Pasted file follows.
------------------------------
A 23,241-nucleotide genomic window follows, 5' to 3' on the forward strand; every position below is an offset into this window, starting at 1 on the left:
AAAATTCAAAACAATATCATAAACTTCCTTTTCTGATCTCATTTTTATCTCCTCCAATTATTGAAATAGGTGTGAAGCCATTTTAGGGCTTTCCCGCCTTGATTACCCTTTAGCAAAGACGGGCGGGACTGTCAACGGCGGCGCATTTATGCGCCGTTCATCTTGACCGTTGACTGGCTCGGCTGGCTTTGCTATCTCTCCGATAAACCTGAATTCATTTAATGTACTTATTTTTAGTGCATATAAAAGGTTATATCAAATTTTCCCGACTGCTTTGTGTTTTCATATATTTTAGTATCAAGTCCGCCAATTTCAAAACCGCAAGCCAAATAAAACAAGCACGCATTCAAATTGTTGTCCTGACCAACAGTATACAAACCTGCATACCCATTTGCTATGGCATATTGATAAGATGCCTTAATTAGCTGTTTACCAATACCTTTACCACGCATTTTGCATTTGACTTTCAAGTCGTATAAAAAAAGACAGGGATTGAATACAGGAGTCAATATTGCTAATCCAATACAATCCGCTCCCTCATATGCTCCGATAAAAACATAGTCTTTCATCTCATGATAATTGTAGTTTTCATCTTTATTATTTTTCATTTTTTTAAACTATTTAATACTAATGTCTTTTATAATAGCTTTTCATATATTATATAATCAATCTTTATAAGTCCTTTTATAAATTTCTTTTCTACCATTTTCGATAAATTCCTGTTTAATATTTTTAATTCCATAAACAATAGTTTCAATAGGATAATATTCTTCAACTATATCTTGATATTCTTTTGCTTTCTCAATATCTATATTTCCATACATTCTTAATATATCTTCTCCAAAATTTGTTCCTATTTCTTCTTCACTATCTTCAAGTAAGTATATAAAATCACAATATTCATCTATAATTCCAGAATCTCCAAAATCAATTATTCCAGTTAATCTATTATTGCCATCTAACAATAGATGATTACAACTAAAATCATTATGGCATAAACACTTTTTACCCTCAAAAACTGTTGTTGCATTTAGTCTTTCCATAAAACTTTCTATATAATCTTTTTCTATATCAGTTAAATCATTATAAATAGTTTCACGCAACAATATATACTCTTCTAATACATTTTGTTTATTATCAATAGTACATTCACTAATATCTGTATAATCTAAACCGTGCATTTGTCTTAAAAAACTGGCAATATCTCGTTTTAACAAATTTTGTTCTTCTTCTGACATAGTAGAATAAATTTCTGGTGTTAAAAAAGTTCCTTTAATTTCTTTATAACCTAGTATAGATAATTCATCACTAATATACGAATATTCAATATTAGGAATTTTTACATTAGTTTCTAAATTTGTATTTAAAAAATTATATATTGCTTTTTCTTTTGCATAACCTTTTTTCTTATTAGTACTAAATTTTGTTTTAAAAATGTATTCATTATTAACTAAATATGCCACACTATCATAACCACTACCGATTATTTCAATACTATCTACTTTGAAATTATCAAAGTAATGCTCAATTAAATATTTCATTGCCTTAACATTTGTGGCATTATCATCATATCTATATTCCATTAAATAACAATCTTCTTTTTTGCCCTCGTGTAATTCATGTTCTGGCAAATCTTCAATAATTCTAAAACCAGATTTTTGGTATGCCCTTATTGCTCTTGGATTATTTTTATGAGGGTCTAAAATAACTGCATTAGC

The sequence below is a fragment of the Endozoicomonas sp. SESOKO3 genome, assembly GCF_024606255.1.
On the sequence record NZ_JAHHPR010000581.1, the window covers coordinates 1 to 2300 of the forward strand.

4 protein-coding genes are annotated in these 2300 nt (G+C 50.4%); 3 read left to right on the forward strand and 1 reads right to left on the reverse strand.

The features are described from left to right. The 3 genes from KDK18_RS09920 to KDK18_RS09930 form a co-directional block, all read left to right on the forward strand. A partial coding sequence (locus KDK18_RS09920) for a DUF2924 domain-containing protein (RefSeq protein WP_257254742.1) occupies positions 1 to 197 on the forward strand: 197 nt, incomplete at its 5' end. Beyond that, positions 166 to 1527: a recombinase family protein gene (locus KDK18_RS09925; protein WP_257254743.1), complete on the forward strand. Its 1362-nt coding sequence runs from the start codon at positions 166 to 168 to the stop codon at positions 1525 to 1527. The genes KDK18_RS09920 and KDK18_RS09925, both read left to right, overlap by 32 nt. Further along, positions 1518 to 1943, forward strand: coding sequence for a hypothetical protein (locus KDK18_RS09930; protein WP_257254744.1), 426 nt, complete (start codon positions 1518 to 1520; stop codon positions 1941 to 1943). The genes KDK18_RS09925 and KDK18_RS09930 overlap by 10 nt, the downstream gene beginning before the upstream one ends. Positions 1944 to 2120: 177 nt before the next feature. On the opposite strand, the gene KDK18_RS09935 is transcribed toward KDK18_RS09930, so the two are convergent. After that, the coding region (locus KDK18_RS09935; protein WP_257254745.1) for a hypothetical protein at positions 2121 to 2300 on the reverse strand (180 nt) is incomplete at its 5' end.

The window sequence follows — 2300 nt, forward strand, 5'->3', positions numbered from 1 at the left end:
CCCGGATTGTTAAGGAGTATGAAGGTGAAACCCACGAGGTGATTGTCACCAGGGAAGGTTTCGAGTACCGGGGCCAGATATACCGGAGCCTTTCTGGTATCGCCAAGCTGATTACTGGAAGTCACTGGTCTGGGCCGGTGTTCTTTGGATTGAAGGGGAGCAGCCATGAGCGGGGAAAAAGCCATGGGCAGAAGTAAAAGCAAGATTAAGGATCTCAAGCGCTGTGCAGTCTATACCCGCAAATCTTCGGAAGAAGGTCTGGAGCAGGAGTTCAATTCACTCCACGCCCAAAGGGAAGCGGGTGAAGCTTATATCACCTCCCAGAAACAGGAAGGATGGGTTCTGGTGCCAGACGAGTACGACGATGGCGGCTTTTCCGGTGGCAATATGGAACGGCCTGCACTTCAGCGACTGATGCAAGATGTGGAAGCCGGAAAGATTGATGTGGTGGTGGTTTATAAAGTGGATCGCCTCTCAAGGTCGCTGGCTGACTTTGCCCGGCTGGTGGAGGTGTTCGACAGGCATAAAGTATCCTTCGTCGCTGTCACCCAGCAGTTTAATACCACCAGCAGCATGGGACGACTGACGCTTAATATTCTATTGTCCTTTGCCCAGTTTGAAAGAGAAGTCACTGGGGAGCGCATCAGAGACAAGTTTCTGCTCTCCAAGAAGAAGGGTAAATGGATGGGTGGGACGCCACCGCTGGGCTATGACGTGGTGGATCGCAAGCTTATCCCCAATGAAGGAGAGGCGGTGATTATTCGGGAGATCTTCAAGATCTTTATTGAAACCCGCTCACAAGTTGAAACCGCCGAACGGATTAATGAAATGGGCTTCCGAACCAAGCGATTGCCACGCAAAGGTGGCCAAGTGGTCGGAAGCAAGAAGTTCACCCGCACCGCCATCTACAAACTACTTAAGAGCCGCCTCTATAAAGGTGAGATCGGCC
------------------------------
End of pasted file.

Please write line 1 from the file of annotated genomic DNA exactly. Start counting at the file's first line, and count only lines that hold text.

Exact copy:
A 23,241-nucleotide genomic window follows, 5' to 3' on the forward strand; every position below is an offset into this window, starting at 1 on the left: